Using A Reusable Cup At Foxfield

Wow. I am feeling overwhelmed right now. I’ve been reading about the climate crisis and pollution and carbon footprints for the past hour or so and I’m honestly feeling a little bit guilty about how I’ve been living.

First of all, did you know that the largest trash dump in the world is in the Pacific Ocean?

The Great Pacific Garbage Patch stretches from the coast of California to Japan, and it’s estimated to be twice the size of Texas.

In some places, the floating debris-estimated to be about 90 percent plastic-goes 90 feet deep. Elsewhere, there are six times more pieces of plastic than plankton, the main food source for many sea animals.

Marine biologists estimate that about 80 percent of the litter is from land, either dumped directly into waterways or blown into rivers and streams from states as far away as Iowa.

Basically the trash we leave behind at festivals, the bottle cap we drop on the ground, the beer can we lose playing Louisville chugger, eventually all find their way out to sea. In the Pacific, the currents have corralled all of this trash into a giant blob of plastic-filled garbage floating in the middle of the ocean.

 This is NOT good for the animals that live there. Whales in the Pacific are being diagnosed with breast cancer for the first time in history. And check out these little guys!

This turtle got caught in the ring of a bottle cap as a baby and somehow survived until adulthood with the plastic drastically impacting its growth.

This bird is now living inside a plastic bag.





The trash problem in the Pacific doesn’t even begin to scratch the surface of the terrible things we are doing to the Earth.  The average person produces 4lbs of trash a day. Americans alone produce around 200 million tons of trash a year!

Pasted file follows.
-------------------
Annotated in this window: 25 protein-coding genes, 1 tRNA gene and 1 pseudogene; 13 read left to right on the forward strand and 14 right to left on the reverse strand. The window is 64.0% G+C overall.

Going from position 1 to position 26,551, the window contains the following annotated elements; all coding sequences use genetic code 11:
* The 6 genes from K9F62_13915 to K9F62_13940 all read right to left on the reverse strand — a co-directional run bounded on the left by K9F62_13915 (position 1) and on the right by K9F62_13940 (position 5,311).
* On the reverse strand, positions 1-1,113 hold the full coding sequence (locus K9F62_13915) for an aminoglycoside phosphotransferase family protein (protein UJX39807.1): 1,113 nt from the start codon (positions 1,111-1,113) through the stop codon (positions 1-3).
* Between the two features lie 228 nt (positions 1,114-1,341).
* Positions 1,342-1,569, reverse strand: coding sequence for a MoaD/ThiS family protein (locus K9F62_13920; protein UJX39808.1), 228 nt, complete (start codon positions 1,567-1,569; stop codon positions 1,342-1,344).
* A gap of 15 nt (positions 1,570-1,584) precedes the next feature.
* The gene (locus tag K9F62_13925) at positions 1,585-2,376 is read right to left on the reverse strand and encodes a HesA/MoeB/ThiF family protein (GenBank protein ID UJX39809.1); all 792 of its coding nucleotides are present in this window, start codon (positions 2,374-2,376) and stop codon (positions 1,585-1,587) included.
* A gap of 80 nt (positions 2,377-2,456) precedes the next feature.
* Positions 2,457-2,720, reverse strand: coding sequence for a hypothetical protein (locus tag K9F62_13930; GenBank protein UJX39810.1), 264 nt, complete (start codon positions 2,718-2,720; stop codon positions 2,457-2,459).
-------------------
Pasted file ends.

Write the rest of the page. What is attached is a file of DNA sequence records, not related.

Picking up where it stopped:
I’m totally blown right now. It’s like, I KNOW this stuff. I know that pollution is an issue. I know we are killing the polar bears. For some reason though, today, I’m really feeling my own personal impact on the problem. I’m remembering the bottles of water I’ve opted for instead of using a reusable bottle. I’m remembering the paper towls and napkins I’ve used instead of fabric. I’m remembering the grocery bags I’ve used instead of bringing my own. If every person just made those three changes right there, just THINK about the impact that would have. Better yet, those three small changes SAVE MONEY.

Check out this website with reusable products. Notice the ticker on the top with the total count of plastic bags used this year. When I wrote this post at 6:20, the count was at 153,044,500,000. What is it now?

When you see me at Fox Field this weekend, I will be using a reusable cup for my drinks and I’m bringing a washable sweat towel.

Really though, we are making the problem, so we need to fix it! Or else this might happen!


Go now and google some ways you can make small, money saving changes in your life that make a HUGE impact on the saving the environment and reversing the climate crisis.



One response to “Using A Reusable Cup At Foxfield

  1. Thanks for posting this. The picture of the turtle kills me.

Leave a Reply

Fill in your details below or click an icon to log in: Logo

You are commenting using your account. Log Out / Change )

Twitter picture

You are commenting using your Twitter account. Log Out / Change )

Facebook photo

You are commenting using your Facebook account. Log Out / Change )

Google+ photo

You are commenting using your Google+ account. Log Out / Change )

Connecting to %s